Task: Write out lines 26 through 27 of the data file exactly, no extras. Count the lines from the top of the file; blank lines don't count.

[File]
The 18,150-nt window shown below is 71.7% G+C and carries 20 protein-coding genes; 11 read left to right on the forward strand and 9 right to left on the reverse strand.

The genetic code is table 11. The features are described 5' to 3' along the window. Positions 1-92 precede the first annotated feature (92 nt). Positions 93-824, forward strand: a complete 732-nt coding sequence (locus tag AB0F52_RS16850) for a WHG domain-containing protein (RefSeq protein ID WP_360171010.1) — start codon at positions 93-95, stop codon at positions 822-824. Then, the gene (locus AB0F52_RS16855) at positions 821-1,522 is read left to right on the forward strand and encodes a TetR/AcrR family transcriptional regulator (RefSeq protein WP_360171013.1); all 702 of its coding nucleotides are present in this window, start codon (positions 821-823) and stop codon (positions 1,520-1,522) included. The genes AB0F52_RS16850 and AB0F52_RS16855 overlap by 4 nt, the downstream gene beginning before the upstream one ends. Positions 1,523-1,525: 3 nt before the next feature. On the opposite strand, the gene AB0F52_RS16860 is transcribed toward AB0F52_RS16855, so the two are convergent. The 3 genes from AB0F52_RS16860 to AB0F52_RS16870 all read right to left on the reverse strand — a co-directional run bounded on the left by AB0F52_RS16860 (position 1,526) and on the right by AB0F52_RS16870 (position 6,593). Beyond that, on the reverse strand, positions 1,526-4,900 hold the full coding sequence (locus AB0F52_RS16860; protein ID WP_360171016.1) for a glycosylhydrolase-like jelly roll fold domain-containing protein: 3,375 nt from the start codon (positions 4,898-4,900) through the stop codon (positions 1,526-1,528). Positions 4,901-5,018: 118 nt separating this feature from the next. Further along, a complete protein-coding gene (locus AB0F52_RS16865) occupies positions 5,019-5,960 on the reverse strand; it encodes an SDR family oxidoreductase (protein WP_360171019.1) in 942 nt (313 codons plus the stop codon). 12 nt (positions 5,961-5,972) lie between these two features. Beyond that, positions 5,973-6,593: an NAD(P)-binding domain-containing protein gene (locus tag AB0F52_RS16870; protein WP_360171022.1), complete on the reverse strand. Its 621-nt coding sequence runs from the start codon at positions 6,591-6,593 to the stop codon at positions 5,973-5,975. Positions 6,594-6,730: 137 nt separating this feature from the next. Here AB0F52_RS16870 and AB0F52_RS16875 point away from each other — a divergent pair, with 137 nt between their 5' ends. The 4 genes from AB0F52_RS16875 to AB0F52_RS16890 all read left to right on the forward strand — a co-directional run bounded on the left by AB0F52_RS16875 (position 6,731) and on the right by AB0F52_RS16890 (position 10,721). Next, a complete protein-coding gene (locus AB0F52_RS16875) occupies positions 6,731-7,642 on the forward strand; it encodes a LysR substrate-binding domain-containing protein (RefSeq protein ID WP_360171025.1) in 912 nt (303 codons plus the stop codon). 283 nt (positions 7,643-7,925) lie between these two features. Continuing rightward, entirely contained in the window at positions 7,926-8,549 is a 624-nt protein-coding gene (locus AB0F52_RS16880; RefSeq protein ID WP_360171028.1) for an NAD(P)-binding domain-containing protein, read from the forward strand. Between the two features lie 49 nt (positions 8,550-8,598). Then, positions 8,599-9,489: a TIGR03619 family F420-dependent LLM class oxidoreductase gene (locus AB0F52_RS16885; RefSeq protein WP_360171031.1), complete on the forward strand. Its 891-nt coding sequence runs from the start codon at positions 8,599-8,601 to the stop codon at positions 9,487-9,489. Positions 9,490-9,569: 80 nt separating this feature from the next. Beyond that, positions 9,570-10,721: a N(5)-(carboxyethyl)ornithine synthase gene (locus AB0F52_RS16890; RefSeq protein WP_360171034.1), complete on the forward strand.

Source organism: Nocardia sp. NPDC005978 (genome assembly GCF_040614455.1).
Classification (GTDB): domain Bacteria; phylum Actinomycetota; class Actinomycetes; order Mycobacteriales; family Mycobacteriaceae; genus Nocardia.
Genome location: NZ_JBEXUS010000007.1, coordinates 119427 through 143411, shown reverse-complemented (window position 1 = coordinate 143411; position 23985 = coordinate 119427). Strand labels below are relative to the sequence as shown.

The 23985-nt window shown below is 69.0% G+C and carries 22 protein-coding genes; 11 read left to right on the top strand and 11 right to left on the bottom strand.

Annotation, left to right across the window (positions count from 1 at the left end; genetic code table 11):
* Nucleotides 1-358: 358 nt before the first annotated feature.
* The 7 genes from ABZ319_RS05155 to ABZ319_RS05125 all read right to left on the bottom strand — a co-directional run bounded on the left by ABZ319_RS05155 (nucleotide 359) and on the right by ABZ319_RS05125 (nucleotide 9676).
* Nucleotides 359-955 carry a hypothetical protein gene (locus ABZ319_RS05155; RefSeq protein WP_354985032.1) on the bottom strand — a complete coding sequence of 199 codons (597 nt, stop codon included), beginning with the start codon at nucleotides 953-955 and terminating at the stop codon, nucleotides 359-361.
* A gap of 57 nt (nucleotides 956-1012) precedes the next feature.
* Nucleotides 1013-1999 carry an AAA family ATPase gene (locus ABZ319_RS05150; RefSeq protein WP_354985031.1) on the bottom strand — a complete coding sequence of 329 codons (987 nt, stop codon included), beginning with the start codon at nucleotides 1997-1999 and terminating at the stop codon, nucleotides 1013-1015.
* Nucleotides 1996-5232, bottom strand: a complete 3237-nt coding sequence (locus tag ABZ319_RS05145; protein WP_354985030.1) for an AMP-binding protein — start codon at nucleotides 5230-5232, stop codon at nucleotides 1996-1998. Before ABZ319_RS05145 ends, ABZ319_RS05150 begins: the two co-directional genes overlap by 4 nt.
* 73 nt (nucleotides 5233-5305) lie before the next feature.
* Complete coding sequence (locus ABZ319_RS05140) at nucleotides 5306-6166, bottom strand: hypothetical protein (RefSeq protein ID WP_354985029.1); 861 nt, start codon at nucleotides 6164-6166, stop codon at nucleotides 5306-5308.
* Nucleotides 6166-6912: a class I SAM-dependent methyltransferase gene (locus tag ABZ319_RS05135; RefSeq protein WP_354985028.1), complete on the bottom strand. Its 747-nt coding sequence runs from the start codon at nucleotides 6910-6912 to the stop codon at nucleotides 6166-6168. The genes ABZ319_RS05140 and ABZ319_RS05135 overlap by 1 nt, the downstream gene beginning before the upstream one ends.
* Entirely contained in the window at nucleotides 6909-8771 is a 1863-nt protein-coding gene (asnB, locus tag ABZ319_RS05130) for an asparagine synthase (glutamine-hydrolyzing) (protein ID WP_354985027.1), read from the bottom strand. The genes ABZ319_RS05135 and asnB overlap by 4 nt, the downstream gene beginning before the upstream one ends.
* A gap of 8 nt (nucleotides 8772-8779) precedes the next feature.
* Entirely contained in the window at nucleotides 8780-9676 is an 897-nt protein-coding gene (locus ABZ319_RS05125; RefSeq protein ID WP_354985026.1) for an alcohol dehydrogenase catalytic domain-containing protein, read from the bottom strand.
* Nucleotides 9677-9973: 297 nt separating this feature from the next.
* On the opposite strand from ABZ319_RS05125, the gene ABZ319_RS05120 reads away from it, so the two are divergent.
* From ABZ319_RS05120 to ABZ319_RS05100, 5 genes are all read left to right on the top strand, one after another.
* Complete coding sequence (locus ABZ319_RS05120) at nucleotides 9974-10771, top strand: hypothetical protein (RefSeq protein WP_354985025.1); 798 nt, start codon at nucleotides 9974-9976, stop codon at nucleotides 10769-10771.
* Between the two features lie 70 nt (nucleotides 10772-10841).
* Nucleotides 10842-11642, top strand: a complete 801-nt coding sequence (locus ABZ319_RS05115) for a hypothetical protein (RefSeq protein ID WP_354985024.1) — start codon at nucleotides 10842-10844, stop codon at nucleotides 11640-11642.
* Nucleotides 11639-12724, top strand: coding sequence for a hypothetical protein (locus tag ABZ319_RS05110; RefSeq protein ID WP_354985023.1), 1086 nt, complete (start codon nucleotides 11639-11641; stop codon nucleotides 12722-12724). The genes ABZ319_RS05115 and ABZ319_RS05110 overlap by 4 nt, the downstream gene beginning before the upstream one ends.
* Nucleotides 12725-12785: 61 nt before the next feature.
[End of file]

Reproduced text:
* Nucleotides 11639-12724, top strand: coding sequence for a hypothetical protein (locus tag ABZ319_RS05110; RefSeq protein ID WP_354985023.1), 1086 nt, complete (start codon nucleotides 11639-11641; stop codon nucleotides 12722-12724). The genes ABZ319_RS05115 and ABZ319_RS05110 overlap by 4 nt, the downstream gene beginning before the upstream one ends.
* Nucleotides 12725-12785: 61 nt before the next feature.